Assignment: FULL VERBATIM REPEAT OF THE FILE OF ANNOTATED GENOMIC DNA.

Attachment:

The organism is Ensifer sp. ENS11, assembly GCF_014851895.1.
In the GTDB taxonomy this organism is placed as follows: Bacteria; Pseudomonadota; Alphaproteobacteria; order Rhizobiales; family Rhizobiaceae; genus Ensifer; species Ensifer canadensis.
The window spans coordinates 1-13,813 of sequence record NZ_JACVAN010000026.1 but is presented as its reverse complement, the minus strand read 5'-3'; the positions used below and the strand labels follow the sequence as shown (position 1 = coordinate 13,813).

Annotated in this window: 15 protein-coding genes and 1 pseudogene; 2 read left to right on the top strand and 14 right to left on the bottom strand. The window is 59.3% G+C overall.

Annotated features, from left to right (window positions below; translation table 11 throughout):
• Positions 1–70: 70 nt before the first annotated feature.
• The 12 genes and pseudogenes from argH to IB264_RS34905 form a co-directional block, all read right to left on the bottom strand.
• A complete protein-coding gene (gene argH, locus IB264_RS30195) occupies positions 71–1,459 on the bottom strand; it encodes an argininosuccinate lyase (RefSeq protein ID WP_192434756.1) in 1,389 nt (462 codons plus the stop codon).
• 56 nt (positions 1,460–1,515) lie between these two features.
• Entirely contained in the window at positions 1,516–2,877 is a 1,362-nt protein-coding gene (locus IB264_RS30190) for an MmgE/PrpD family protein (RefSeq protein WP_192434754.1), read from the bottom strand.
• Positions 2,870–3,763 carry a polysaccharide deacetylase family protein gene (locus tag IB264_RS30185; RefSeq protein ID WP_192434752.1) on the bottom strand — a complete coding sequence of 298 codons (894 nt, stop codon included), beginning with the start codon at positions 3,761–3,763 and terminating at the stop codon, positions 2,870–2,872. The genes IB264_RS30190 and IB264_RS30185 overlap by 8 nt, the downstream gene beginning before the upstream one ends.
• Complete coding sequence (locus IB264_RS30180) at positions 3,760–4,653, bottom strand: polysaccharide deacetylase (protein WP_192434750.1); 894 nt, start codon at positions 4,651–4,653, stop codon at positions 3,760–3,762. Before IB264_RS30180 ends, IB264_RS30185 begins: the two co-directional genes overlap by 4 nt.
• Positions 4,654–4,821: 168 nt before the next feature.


The organism is Ensifer sp. ENS11, assembly GCF_014851895.1.
In the GTDB taxonomy this organism is placed as follows: Bacteria; Pseudomonadota; Alphaproteobacteria; order Rhizobiales; family Rhizobiaceae; genus Ensifer; species Ensifer canadensis.
The window spans coordinates 1-13,813 of sequence record NZ_JACVAN010000026.1 but is presented as its reverse complement, the minus strand read 5'-3'; the positions used below and the strand labels follow the sequence as shown (position 1 = coordinate 13,813).

Annotated in this window: 15 protein-coding genes and 1 pseudogene; 2 read left to right on the top strand and 14 right to left on the bottom strand. The window is 59.3% G+C overall.

Annotated features, from left to right (window positions below; translation table 11 throughout):
• Positions 1–70: 70 nt before the first annotated feature.
• The 12 genes and pseudogenes from argH to IB264_RS34905 form a co-directional block, all read right to left on the bottom strand.
• A complete protein-coding gene (gene argH, locus IB264_RS30195) occupies positions 71–1,459 on the bottom strand; it encodes an argininosuccinate lyase (RefSeq protein ID WP_192434756.1) in 1,389 nt (462 codons plus the stop codon).
• 56 nt (positions 1,460–1,515) lie between these two features.
• Entirely contained in the window at positions 1,516–2,877 is a 1,362-nt protein-coding gene (locus IB264_RS30190) for an MmgE/PrpD family protein (RefSeq protein WP_192434754.1), read from the bottom strand.
• Positions 2,870–3,763 carry a polysaccharide deacetylase family protein gene (locus tag IB264_RS30185; RefSeq protein ID WP_192434752.1) on the bottom strand — a complete coding sequence of 298 codons (894 nt, stop codon included), beginning with the start codon at positions 3,761–3,763 and terminating at the stop codon, positions 2,870–2,872. The genes IB264_RS30190 and IB264_RS30185 overlap by 8 nt, the downstream gene beginning before the upstream one ends.
• Complete coding sequence (locus IB264_RS30180) at positions 3,760–4,653, bottom strand: polysaccharide deacetylase (protein WP_192434750.1); 894 nt, start codon at positions 4,651–4,653, stop codon at positions 3,760–3,762. Before IB264_RS30180 ends, IB264_RS30185 begins: the two co-directional genes overlap by 4 nt.
• Positions 4,654–4,821: 168 nt before the next feature.